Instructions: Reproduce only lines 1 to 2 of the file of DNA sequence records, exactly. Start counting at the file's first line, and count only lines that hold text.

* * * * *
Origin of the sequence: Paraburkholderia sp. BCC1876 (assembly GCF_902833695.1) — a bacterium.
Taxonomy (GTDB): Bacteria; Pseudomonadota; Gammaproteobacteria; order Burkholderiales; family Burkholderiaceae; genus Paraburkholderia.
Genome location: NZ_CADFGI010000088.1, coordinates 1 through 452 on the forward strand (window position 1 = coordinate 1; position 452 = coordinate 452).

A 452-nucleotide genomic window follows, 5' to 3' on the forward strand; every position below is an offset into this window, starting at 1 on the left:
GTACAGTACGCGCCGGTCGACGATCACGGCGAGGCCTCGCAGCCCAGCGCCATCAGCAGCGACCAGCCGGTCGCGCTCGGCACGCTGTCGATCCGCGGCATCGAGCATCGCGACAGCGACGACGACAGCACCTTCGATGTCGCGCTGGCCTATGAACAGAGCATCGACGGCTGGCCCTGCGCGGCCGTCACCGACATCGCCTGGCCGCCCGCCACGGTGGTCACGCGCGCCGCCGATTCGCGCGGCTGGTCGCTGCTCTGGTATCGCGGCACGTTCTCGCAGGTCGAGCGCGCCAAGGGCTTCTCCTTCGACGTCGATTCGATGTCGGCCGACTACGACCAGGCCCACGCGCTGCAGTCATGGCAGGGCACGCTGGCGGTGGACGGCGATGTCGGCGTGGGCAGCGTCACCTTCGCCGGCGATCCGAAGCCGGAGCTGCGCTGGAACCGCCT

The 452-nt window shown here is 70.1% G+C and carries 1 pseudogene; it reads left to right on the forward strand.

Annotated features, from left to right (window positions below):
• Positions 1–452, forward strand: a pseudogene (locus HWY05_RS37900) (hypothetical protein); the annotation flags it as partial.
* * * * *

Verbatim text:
Origin of the sequence: Paraburkholderia sp. BCC1876 (assembly GCF_902833695.1) — a bacterium.
Taxonomy (GTDB): Bacteria; Pseudomonadota; Gammaproteobacteria; order Burkholderiales; family Burkholderiaceae; genus Paraburkholderia.